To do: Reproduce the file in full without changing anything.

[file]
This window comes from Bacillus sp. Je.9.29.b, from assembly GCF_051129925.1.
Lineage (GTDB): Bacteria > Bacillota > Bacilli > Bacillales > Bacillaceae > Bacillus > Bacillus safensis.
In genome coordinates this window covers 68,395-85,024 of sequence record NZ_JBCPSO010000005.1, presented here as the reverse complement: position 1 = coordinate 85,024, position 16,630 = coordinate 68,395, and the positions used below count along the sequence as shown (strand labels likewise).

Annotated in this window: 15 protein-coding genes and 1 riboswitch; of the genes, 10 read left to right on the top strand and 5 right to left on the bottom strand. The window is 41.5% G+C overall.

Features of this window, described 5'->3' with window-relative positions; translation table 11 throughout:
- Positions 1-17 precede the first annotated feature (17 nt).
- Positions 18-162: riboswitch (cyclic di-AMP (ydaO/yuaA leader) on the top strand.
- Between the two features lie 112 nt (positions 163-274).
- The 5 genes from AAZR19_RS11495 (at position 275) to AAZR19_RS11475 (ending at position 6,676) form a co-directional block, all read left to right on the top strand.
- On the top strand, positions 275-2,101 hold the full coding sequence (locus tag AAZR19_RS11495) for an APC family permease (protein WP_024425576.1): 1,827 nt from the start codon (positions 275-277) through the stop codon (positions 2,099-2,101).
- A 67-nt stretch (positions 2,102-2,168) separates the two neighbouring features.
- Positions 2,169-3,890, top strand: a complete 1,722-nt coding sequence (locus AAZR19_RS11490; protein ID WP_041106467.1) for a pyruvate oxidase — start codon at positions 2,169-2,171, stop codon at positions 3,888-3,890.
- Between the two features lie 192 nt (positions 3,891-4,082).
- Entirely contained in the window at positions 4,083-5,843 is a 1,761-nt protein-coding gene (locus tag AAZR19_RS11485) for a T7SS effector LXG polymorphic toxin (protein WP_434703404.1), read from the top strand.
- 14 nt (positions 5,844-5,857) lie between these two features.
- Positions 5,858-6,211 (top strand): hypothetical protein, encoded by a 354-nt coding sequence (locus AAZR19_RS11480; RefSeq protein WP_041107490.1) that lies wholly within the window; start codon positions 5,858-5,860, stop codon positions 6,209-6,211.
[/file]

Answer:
This window comes from Bacillus sp. Je.9.29.b, from assembly GCF_051129925.1.
Lineage (GTDB): Bacteria > Bacillota > Bacilli > Bacillales > Bacillaceae > Bacillus > Bacillus safensis.
In genome coordinates this window covers 68,395-85,024 of sequence record NZ_JBCPSO010000005.1, presented here as the reverse complement: position 1 = coordinate 85,024, position 16,630 = coordinate 68,395, and the positions used below count along the sequence as shown (strand labels likewise).

Annotated in this window: 15 protein-coding genes and 1 riboswitch; of the genes, 10 read left to right on the top strand and 5 right to left on the bottom strand. The window is 41.5% G+C overall.

Features of this window, described 5'->3' with window-relative positions; translation table 11 throughout:
- Positions 1-17 precede the first annotated feature (17 nt).
- Positions 18-162: riboswitch (cyclic di-AMP (ydaO/yuaA leader) on the top strand.
- Between the two features lie 112 nt (positions 163-274).
- The 5 genes from AAZR19_RS11495 (at position 275) to AAZR19_RS11475 (ending at position 6,676) form a co-directional block, all read left to right on the top strand.
- On the top strand, positions 275-2,101 hold the full coding sequence (locus tag AAZR19_RS11495) for an APC family permease (protein WP_024425576.1): 1,827 nt from the start codon (positions 275-277) through the stop codon (positions 2,099-2,101).
- A 67-nt stretch (positions 2,102-2,168) separates the two neighbouring features.
- Positions 2,169-3,890, top strand: a complete 1,722-nt coding sequence (locus AAZR19_RS11490; protein ID WP_041106467.1) for a pyruvate oxidase — start codon at positions 2,169-2,171, stop codon at positions 3,888-3,890.
- Between the two features lie 192 nt (positions 3,891-4,082).
- Entirely contained in the window at positions 4,083-5,843 is a 1,761-nt protein-coding gene (locus tag AAZR19_RS11485) for a T7SS effector LXG polymorphic toxin (protein WP_434703404.1), read from the top strand.
- 14 nt (positions 5,844-5,857) lie between these two features.
- Positions 5,858-6,211 (top strand): hypothetical protein, encoded by a 354-nt coding sequence (locus AAZR19_RS11480; RefSeq protein WP_041107490.1) that lies wholly within the window; start codon positions 5,858-5,860, stop codon positions 6,209-6,211.